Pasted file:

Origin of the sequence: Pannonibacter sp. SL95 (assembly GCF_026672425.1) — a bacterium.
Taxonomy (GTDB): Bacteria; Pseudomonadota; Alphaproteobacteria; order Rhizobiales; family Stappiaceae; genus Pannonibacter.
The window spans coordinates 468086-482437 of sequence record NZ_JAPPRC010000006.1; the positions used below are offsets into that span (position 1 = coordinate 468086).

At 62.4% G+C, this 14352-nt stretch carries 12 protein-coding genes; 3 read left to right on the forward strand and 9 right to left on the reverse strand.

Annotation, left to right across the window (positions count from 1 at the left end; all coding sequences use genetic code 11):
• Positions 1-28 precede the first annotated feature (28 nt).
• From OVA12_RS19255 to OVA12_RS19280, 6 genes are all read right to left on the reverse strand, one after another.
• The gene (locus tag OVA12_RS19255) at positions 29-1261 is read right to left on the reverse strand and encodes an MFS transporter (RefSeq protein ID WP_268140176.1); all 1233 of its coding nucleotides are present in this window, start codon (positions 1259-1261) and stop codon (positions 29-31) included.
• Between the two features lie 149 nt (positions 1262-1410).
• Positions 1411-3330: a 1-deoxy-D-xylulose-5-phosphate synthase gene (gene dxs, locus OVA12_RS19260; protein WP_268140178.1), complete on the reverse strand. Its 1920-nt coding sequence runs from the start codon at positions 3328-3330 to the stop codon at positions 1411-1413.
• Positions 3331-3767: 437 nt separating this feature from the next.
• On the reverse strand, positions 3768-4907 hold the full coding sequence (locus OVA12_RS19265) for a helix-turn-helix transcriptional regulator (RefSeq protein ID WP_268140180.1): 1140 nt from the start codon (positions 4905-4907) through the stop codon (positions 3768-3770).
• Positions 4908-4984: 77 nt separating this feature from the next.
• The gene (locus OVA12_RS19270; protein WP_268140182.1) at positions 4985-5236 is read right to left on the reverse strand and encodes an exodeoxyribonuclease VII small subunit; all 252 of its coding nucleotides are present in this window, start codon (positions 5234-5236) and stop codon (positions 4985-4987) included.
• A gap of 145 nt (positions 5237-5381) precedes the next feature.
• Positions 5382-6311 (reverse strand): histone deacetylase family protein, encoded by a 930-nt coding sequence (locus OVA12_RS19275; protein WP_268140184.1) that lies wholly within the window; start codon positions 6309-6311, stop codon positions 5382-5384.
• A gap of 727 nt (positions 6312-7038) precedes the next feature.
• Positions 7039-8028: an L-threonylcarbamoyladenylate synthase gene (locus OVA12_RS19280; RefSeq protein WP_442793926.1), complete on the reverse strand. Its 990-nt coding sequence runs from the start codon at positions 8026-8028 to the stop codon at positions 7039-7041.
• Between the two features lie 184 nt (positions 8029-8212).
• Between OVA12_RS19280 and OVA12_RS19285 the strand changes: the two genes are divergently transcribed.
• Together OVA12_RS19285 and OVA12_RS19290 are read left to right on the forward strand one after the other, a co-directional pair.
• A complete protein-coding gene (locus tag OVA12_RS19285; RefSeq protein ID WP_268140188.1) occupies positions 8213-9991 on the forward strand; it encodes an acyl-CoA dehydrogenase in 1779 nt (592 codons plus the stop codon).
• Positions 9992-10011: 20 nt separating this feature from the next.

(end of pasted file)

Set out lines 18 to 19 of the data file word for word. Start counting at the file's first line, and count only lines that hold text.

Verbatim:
• Positions 7039-8028: an L-threonylcarbamoyladenylate synthase gene (locus OVA12_RS19280; RefSeq protein WP_442793926.1), complete on the reverse strand. Its 990-nt coding sequence runs from the start codon at positions 8026-8028 to the stop codon at positions 7039-7041.
• Between the two features lie 184 nt (positions 8029-8212).